I know I'm getting old and past my sell by date, but why has our friend the good old redbreasted symbol of Christmas, suddenly become the 'European Robin'. Robin it always was and shouldn't be changed for change sake.
I think Malyon has a point here. Ask most people in the UK what the red-breasted bird is on their Christmas card is and I am sure they will quite clearly tell you (without using the word European).
I bet there is a committee in the scientific community somewhere behind this although interestingly the RSPB seem to refer to this bird simply as the Robin. As this birds range also extends outside of Europe it could be argued that the geographical name isn't accurate in any case!
In the 1960s, in a vote publicised by The Times newspaper, the Robin was adopted as the unofficial national bird of the UK.
I back Malyon on this and vote we should keep the Robin as the Robin.
Below is a list of what other languages call the robin:
Arabic: أبو الحناء, أبو الحنّاء, أم الحنا
Azerbaijani: Şəfəq bülbülü
Belarusian: zaranka, заранка, Малінаўка
Bulgarian: červenogr"dka, Червеногръдка, Червеногушка
Breton: Ar boc’hruzig rujodenn, Ar boc'hruzig rujodenn, boc'hruzig, Brennid-ruz, Bruched-ruz, Buruig, Draouennig-vras, Kofig-ruz, Pêrig kof-ruz, Pichig-ruz, Richodell, Rujodenn, Torig-ruz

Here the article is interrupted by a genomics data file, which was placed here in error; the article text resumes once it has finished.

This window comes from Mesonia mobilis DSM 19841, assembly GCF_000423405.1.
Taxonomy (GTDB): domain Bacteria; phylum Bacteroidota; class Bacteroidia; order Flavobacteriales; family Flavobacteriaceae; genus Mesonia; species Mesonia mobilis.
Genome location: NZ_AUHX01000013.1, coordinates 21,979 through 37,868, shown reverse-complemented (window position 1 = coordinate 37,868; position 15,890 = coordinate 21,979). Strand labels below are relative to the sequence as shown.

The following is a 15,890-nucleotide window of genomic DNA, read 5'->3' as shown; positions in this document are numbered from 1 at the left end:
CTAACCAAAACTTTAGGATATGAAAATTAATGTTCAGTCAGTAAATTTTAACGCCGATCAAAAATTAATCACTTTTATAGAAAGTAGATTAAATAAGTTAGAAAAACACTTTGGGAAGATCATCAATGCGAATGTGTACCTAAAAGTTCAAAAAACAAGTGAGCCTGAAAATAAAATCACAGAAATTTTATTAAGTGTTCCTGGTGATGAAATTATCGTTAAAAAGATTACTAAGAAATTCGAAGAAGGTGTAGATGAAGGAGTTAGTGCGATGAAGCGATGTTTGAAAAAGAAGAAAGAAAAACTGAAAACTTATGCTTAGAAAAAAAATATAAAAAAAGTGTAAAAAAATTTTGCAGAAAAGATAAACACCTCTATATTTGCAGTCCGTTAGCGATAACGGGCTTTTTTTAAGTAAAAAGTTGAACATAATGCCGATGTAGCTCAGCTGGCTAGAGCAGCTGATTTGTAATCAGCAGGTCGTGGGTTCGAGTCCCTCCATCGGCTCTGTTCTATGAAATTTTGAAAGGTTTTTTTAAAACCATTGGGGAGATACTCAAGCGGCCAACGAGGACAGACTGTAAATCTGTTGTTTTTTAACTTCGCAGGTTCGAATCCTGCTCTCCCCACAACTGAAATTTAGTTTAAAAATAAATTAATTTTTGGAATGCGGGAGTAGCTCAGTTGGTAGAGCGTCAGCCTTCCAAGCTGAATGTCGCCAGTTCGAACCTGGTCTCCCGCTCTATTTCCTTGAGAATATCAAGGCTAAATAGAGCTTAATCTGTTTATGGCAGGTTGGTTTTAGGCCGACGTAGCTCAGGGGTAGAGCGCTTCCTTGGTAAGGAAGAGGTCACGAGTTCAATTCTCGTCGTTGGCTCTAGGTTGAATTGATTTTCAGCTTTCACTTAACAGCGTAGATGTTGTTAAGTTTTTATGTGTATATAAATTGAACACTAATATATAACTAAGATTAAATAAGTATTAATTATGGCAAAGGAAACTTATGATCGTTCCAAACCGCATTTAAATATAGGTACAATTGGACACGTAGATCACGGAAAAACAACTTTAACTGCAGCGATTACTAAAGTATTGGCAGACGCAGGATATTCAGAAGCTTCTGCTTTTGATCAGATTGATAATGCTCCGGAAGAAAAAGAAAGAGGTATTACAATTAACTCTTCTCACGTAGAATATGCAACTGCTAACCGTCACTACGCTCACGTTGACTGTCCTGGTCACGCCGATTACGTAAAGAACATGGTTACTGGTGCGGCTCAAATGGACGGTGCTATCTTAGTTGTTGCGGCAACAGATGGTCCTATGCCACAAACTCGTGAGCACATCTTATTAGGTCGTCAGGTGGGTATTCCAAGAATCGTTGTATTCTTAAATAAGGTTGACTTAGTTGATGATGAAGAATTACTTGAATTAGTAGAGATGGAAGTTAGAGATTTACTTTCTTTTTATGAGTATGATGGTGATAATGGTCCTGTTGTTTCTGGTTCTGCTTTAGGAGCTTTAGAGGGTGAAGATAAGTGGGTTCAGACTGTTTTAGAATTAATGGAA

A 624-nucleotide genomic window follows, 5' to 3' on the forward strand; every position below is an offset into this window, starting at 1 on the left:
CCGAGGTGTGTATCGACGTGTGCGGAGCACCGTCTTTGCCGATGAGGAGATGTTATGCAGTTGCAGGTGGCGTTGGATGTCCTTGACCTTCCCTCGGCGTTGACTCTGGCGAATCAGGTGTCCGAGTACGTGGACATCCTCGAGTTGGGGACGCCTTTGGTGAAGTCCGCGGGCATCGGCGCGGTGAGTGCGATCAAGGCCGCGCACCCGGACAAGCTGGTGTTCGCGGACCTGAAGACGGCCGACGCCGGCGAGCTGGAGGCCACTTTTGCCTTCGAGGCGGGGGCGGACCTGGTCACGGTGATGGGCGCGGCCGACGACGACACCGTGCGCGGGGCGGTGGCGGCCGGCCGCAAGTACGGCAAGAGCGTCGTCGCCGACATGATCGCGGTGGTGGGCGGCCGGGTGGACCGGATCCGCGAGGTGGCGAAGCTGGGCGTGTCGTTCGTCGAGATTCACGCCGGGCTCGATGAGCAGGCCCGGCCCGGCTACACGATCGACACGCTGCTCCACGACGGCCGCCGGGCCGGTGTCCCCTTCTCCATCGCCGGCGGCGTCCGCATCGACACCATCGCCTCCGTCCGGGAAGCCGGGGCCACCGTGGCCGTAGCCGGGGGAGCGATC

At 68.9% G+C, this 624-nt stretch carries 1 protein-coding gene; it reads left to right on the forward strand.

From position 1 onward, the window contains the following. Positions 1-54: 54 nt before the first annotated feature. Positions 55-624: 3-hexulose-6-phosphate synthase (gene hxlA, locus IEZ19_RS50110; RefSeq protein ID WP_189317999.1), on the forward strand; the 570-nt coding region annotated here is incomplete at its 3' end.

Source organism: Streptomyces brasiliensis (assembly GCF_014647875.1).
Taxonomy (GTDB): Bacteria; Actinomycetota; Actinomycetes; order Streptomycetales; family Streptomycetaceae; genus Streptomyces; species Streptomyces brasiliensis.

Catalan: Pit-roig, Rupit
Catalan (Balears): Rupit
Czech: červenka, Cervenka obecná, Červenka obecná, èervenka obecná
Welsh: Brongoch, Bronrhuddyn, Bronruddyn, Coch-gam, robin goch
German: Kehlchen, Rotkehlchen
Greek: [Kοkkinοlaimis], kοkkinοlaimis, Κοκκινολαίμης
English: European Robin, Robin
Esperanto: ru^ggor^gulo, rubekolo, ruĝgorĝulo
Spanish: Petirro, Petirrojo, Petirrojo Europeo
Basque: Pit-roig , Txantxan, txantxangorri, Txantxangorria
Faroese: bringureyði, Reyðbrystingur
French: Rougegorge, Rougegorge familier
Friulian: petarňs, scriç
Irish: paporroibo, paporrubio, pisco, spideog, Spideóg
Gaelic: Am Brù-Dhearg, Broinn Dearg, Brù-Dhearg
Galician: Paporrubio, Pit-roig
Manx: Cleean Jiarg, Spiitag, spittag
Hebrew: אדום החזה, אדום חזה, אדום־חזה, אדום-חזה
Croatian: Crvendac, Crvendać, crvendrać, Čučka crvendać
Armenian: [Arshalusik ], Առշալուսիկ, Արժալուսիկ
Italian: Pettirosso, Pettirosso comune, Pettirosso europeo
Japanese: Eoropean Robin, yoaroppakomadori, yo-roppakomadori, Youroppa-komadori
Japanese: ヨアロッパコマドリ, ヨーロッパコマドリ
Cornish: Rudhak, rudhek
Latin: Erithacus rubecula
Lithuanian: liepsnele, liepsnelė
Latvian: Sarkankrūtītis, sarkanriklite, sarkanrīklīte
Macedonian: crvenoguška, црвеногушка
Norwegian: Rødkjelk, Rødkjelke, Rødstrupe
Occitan: papach rós, papachrós
Polish: Plochacz halny, Płochacz halny, rudzik, Rudzik zwyczajny
Portuguese: pisco de peito riuvo, pisco de peito ruivo, Pisco-de-peito-riuvo, Pisco-de-peito-ruivo
Romansh: puppen cotschen, Puppencotschen
Romanian: gusa-rosie, guşă-roşie
Romany: loli-kolinaki, lolo-kolinako